Effect sizes were analyzed with Comprehensive Meta-Analysis, version 2.2.046 (Borenstein, Hedges, Higgins, & Rothstein, 2007). Four separate analyses were conducted: an analysis for correlations based on specific memories, an analysis for correlations based on categoric/overgeneral memories, an analysis for standardized regression coefficients based on specific memories, and an analysis for standardized regression coefficients based on categoric/overgeneral memories. We assumed a random effects model for these analyses given that none of the studies included in this meta-analysis was an exact replication of another. This model includes a random component in addition to sampling error to account for variation in effect size estimates (Lipsey & Wilson, 2001). We examined the level of between-study heterogeneity empirically with the Q statistic and I2 index. A nonsignificant Q statistic suggests that studies only differ as a result of sampling error at the subject level, whereas a significant Q statistic suggests that factors in addition to sampling error are needed to account for the variation in effect size estimates (Lipsey & Wilson, 2001). Because the Q statistic is based on statistical significance, its power is dependent on the number of studies included in the meta-analysis. Unlike the Q statistic, the I2 index is not based on statistical significance but rather represents the percentage of the total variability in a set of effect sizes that is due to true heterogeneity between studies (Higgins & Thompson, 2002). Conventions are such that I2 indices of 25%, 50%, and 75% reflect low, medium, and high heterogeneity, respectively.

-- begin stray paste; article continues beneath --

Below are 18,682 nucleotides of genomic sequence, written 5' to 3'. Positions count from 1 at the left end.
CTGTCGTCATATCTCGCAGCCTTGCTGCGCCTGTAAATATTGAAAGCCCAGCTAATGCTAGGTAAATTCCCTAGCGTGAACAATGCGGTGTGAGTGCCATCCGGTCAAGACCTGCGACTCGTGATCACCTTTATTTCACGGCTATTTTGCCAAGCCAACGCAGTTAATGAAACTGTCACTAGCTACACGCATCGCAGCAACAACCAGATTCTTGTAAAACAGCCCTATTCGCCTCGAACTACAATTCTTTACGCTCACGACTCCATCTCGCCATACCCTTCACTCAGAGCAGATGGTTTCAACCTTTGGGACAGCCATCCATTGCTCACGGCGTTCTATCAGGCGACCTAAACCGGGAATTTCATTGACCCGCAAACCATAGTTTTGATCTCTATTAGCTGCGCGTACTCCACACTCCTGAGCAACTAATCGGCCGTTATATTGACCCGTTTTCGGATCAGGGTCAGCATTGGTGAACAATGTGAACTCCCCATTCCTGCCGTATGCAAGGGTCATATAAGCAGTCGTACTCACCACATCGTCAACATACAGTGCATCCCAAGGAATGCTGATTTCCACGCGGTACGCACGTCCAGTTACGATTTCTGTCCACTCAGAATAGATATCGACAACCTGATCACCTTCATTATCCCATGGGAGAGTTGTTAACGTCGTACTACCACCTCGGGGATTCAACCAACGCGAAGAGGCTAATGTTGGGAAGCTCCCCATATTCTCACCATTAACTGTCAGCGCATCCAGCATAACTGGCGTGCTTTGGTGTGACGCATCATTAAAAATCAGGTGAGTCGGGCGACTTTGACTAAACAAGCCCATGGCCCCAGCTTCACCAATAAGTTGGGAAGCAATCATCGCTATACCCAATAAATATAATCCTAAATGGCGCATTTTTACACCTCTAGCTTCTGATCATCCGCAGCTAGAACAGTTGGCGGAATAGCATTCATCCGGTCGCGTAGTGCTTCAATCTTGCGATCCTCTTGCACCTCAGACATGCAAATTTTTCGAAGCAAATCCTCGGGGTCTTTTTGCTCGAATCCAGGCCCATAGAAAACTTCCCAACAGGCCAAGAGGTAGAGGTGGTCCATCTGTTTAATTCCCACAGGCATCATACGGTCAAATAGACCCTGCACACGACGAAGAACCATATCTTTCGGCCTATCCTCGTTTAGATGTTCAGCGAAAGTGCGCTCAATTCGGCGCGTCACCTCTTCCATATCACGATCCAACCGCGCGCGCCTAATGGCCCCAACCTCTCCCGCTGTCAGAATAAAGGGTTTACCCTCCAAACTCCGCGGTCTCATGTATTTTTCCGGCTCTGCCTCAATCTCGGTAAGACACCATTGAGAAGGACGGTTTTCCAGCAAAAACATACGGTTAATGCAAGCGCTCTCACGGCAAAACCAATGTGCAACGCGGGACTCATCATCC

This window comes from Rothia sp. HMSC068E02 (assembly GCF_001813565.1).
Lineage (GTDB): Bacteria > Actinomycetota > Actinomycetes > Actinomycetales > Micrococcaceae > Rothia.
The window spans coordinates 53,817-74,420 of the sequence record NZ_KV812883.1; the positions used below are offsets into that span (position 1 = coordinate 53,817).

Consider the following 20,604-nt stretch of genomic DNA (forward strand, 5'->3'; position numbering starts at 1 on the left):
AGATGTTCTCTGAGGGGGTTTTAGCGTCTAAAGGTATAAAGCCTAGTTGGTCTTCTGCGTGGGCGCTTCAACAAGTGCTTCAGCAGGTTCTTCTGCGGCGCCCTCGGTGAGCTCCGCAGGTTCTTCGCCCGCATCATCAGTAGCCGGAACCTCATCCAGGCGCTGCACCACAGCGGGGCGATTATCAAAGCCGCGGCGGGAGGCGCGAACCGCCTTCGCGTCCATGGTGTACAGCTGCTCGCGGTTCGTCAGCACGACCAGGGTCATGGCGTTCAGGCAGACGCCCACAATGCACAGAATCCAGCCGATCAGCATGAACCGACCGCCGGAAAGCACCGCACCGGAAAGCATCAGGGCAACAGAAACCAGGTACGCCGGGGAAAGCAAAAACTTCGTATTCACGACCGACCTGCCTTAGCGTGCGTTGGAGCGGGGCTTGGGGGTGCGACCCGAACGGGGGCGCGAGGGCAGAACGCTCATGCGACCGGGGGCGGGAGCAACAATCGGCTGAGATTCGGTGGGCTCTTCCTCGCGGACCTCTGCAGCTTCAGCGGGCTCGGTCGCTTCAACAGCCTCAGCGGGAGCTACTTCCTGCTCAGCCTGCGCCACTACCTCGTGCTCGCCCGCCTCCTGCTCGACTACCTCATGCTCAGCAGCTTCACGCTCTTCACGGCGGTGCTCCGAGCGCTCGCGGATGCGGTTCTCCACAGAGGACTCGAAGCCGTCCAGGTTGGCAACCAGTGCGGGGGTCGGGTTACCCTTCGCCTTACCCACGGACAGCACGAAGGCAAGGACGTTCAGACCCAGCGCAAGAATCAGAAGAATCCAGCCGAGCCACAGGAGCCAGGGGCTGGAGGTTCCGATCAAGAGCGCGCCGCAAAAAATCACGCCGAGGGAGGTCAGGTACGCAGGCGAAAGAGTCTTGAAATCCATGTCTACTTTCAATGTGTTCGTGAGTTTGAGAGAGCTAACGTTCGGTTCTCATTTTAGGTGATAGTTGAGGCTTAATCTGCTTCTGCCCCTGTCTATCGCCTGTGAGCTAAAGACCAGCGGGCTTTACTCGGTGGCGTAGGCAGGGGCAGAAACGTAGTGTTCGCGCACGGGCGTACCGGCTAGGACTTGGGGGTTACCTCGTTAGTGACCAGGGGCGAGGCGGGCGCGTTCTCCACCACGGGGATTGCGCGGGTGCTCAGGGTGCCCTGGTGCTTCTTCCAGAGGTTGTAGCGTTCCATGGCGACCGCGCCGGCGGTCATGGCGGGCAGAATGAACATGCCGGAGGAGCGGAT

To address concerns of publication bias, we used Duval and Tweedie’s (2000) trim and fill method. We did not compare effect sizes as a function of publication status (published versus unpublished) because we were only able to obtain two unpublished data sets for this meta-analysis. In the trim and fill method, studies that might be missing from the sample of studies included in the research synthesis as a result of publication bias are estimated using a funnel plot. These graphs plot effect size estimates on the x-axis and the inverse of their standard error on the y-axis. The plots generally resemble a funnel, with the estimates with the smallest standard errors found at the top of the funnel, and the less precise estimates found at the base of the funnel. Typically, there is asymmetry in the plot as a function of publication bias, such that nonsignificant effect size estimates or those that might be the reverse of the hypothesized finding are missing; this asymmetry is generally present at the bottom of the funnel plot. The trim and fill method estimates these missing effect size estimates and includes them in the analysis to produce an effect size estimate that is corrected for publication bias. The larger the difference between the trim and fill effect size estimate and the original uncorrected effect size estimate, the more the effect size estimate based on only reported studies may be influenced by publication bias. Although other methods have been developed to detect publication bias [e.g., Begg and Mazumdar’s (1994) rank correlation; Egger’s regression intercept (Egger, Smith, Schneider, & Minder, 1997)], these are often characterized by low power. However, Duval and Tweedie's trim and fill method has been found to be an appropriate index for detecting and correcting for publication bias in meta-analyses with smaller sample sizes (L.Hedges, personal communication, June 3, 2008).
Characteristics of the Studies
The studies in this review were published between 1993 and 2008 (median year of publication = 2004), and consisted mainly of published data (13 journal articles, 1 unpublished dissertation, and 1 unpublished report). Most studies used samples from a clinical population with a psychiatric diagnosis (n = 9) or from a nonclinical population (e.g., college students, pregnant women from the community; n = 5). One additional study included assault survivors with and without psychiatric diagnoses. Samples generally included more female than male participants (mean proportion of females = .69). The mean age of participants was 36.1 years (range = 18.4 to 54.0 years). Additional characteristics of the studies included in the correlational and standardized regression coefficient analyses are presented in Table 1 and Table 2, respectively.